On August 8, multiple fires started on Maui and ravaged the island over the next week, burning more than 2,000 acres, according to ABC and CBS. As of August 21, Maui police have confirmed 115 deaths, and there are still another 1,000 or more on an unconfirmed list of people unaccounted for after the fires, AP News reported.
Sherri McKinney, regional communications director for the Tennessee Region of the American Red Cross, is deployed to Maui as the national spokesperson for the organization as they respond to the wildfires in Lahaina.
More than 380 volunteers with the Red Cross are on the island, trying to help those who have been devastated by the wildfire, McKinney said. She explained that the Red Cross is helping find anything needed to get people on the road to recovery such as finding temporary housing and housing, replacing prescriptions and eyeglasses, providing food, and working with community and government partners, like FEMA.
Because the Red Cross has chapters across the nation, the local chapter was able to respond as soon as they saw the wildfire start. Additional volunteers arrived within 24 to 48 hours, McKinney said.
“What we are seeing here is extensive damage. This is a long-term recovery. This is not something that’s going to be fixed in a couple months. Typically when we’re deployed, we see deployments end in six to eight weeks. This is going to be about eight months, maybe 10 months,” McKinney said. “We do expect to still have involvement as long as two years from here, but with folks coming in from all over the country at least eight months.”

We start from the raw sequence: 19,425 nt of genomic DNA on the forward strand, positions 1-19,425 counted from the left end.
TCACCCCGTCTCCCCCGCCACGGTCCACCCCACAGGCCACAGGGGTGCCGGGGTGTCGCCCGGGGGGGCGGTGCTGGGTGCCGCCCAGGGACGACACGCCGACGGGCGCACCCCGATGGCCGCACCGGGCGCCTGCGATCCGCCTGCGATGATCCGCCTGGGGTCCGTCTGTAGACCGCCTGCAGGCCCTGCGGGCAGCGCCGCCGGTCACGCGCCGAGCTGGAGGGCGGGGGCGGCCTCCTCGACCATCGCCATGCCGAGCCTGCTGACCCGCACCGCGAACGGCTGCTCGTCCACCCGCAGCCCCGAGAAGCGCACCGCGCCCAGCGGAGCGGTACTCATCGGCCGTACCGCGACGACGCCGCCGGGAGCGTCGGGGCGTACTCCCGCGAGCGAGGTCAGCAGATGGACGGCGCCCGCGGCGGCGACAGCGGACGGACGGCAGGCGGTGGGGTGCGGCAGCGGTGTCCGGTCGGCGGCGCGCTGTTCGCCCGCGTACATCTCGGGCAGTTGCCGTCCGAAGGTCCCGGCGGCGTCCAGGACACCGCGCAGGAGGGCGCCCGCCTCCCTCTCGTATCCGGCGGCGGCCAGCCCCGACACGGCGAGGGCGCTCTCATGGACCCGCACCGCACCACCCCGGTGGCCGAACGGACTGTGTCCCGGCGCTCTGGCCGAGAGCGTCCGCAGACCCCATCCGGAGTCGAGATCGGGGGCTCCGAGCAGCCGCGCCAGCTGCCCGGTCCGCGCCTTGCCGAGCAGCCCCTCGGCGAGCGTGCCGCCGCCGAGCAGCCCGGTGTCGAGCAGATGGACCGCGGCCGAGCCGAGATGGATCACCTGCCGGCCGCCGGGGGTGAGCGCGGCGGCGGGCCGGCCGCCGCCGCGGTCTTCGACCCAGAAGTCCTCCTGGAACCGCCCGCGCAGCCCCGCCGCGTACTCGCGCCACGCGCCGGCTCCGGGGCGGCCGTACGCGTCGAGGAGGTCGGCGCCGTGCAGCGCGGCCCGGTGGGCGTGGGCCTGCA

She explained that the recovery will be much more extensive as thousands of people and businesses of Maui are impacted, and that damage has caused a ripple effect throughout the community. In addition to the searches that are continuing for those killed in the fires, McKinney said this is the time to focus in on mental health as well as supporting those who have lost their homes and businesses.
“Hawaiians are very proud and very strong culture and we are here working with that culture and making sure that they know that this is under their terms. And we are providing assistance as quickly as possible as we can to these people,” McKinney added. “This is going to be a really hard recovery for the people of Hawaii, but if anyone can see light at the end of the tunnel, it is the people of Hawaii.”
There are multiple ways to donate to the red cross to help those through the disaster, including:
- Visit redcross.org
- Calling 1-800-Red-Cross
- Texting Hawaii to 90999 to make a $10 donation
McKinney added that while many may want to send products or items to help the people affected by the wildfires, monetary donations are the best way to help them with long-term recovery and getting exactly what they need.
Alongside the homes and businesses that were lost, many of Maui’s cultural and historic landmarks were damaged or destroyed in the wildfires. Some of those include the 150 year old Banyan Tree and the Old Lahaina Courthouse and Heritage Museum, ABC reported.
The damage to the island is devastating, but Lahaina especially as it holds important cultural value for the Hawaiian people. In 1802, King Kamehameha made Lahaina the capital of the Hawaiian Kingdom. To learn more about the history of Lahaina, click here.